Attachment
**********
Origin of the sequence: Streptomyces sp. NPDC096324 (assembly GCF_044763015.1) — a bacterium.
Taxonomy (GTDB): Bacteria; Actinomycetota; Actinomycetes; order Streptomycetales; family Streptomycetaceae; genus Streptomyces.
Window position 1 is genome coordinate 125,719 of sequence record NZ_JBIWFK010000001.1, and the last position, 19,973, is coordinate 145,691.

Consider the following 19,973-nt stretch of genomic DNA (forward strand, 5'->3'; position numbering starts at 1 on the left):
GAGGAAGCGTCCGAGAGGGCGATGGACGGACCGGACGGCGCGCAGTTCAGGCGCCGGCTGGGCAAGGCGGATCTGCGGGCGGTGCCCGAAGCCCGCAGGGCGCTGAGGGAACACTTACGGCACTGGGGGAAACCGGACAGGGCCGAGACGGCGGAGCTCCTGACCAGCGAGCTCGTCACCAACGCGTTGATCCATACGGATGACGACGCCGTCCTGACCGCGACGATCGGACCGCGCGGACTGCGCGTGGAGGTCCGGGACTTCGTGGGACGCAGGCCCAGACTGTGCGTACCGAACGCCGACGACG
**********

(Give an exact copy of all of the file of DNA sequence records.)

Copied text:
Origin of the sequence: Streptomyces sp. NPDC096324 (assembly GCF_044763015.1) — a bacterium.
Taxonomy (GTDB): Bacteria; Actinomycetota; Actinomycetes; order Streptomycetales; family Streptomycetaceae; genus Streptomyces.
Window position 1 is genome coordinate 125,719 of sequence record NZ_JBIWFK010000001.1, and the last position, 19,973, is coordinate 145,691.

Consider the following 19,973-nt stretch of genomic DNA (forward strand, 5'->3'; position numbering starts at 1 on the left):
GAGGAAGCGTCCGAGAGGGCGATGGACGGACCGGACGGCGCGCAGTTCAGGCGCCGGCTGGGCAAGGCGGATCTGCGGGCGGTGCCCGAAGCCCGCAGGGCGCTGAGGGAACACTTACGGCACTGGGGGAAACCGGACAGGGCCGAGACGGCGGAGCTCCTGACCAGCGAGCTCGTCACCAACGCGTTGATCCATACGGATGACGACGCCGTCCTGACCGCGACGATCGGACCGCGCGGACTGCGCGTGGAGGTCCGGGACTTCGTGGGACGCAGGCCCAGACTGTGCGTACCGAACGCCGACGACG